Babasaheb’s proposals were in brief, weightage in representation of minorities in legislatures as well as in the executive. He writes, “Majority rule is untenable in theory and unjustifiable in practice. A majority community may be conceded a relative majority of representation but it can never claim an absolute majority”. Babasaheb did not want representation of the majority community in the legislature to be so large as the enable the majority to establish its rule with the help of the small minorities. For, according to Babasaheb, the legislative majority in India was communal majority, unlike in U.K. where, by and large the people followed a common religion and spoke a common language. Forget the principle of weightage, any affirmative action to ensure that minorities do not fall behind and are not discriminated would invite opprobrium and charge of “minority appeasement” from the Hindu nationalists. If there is no weightage in representation and separate electorates for minorities in the Constitution of India, it is not because Babasaheb was in principle against it, but because Sardar Patel, chair of the Advisory Committee on Minorities and Fundamental Rights of the Constituent Assembly, successfully persuaded the minorities to give up the demand of separate electorates (and rightly so). Minorities that were left behind after the partition felt that they should invoke the good will of the majority community (Constituent Assemble Debates, Vol. V (14-8-1947 to 30-8-1947), 2003, Pp 198-200).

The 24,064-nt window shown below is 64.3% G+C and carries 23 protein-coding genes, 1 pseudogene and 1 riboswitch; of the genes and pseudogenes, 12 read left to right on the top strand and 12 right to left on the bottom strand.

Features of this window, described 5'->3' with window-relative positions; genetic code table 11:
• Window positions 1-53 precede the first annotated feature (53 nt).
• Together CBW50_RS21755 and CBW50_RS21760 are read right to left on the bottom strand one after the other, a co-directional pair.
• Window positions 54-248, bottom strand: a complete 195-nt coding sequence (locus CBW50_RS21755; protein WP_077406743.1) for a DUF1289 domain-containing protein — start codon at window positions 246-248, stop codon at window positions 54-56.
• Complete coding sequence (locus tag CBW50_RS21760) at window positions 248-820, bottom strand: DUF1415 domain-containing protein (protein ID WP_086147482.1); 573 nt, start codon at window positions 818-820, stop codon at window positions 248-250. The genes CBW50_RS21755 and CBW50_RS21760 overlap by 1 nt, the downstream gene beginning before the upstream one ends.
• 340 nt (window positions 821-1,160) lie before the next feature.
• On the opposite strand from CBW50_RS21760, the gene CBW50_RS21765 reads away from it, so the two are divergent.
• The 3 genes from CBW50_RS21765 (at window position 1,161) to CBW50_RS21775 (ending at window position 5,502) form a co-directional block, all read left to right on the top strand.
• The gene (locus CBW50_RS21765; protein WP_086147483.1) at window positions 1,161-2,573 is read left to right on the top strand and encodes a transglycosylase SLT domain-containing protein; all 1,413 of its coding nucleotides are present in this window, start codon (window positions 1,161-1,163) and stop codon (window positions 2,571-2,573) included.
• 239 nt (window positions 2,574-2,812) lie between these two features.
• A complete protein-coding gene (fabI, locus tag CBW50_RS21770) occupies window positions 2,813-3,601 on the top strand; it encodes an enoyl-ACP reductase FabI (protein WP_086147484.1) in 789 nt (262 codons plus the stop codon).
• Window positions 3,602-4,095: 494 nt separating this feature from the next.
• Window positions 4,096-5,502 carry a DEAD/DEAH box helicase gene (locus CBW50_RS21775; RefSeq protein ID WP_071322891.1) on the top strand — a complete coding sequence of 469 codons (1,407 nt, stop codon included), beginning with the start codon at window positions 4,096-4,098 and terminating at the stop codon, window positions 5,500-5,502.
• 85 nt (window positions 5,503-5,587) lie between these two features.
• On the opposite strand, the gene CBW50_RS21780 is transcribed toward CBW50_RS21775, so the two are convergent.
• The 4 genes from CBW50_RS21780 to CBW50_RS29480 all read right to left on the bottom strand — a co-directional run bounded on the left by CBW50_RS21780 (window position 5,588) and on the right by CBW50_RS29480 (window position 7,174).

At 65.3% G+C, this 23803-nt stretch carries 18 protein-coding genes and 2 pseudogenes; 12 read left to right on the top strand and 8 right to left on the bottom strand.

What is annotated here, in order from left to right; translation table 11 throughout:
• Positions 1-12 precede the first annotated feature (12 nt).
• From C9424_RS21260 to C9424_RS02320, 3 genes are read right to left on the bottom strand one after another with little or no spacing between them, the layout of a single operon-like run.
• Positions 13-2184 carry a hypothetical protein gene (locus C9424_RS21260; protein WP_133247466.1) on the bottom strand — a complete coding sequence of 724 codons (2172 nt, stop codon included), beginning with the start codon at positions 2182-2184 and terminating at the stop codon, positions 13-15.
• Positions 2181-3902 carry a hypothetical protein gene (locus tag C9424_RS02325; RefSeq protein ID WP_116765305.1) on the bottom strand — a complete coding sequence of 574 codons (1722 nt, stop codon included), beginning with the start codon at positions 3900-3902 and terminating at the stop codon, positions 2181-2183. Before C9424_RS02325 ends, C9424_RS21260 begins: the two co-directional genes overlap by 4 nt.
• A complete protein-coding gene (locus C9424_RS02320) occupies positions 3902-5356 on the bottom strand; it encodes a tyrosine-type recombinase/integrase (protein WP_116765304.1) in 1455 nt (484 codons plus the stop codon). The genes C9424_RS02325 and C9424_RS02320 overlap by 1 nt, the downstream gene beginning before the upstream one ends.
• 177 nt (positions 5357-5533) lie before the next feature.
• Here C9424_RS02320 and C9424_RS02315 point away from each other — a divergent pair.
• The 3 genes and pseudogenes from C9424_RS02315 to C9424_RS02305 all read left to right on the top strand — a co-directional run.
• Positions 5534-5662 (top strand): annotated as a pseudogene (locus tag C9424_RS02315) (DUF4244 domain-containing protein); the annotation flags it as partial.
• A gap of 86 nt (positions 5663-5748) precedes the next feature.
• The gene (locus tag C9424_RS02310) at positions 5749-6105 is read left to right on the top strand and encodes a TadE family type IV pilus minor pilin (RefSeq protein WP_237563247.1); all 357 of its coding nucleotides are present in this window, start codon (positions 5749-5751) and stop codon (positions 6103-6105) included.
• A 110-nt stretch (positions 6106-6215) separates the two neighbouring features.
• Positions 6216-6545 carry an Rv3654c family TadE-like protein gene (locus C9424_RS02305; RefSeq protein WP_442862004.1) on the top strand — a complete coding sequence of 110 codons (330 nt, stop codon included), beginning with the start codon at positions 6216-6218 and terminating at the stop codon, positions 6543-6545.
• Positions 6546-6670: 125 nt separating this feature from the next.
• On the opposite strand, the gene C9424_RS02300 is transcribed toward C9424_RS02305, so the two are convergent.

Babasaheb’s views on Nationalism and Hindu Raj:
Rashtriya Swayamsevak Sangh (RSS) chief Mohan Bhagwat has claimed that Babasaheb believed in the ideology of the Sangh and had called its workers symbols of social unity and integrity. He also said Ambedkar wanted to adopt the saffron flag of the RSS as the national flag of India. This is far from truth. Babasaheb was strongly opposed to Hindu religion and located untouchability and caste based hierarchies in Hindu religion. That is why he administered vow to 3 lakh followers who converted with him from Hinduism to Buddhism in which they repeated along with Babasaheb that they would not have any faith in Brahma, Vishnu, Maheshwara, Rama, Krishna and that they renounced Hinduism.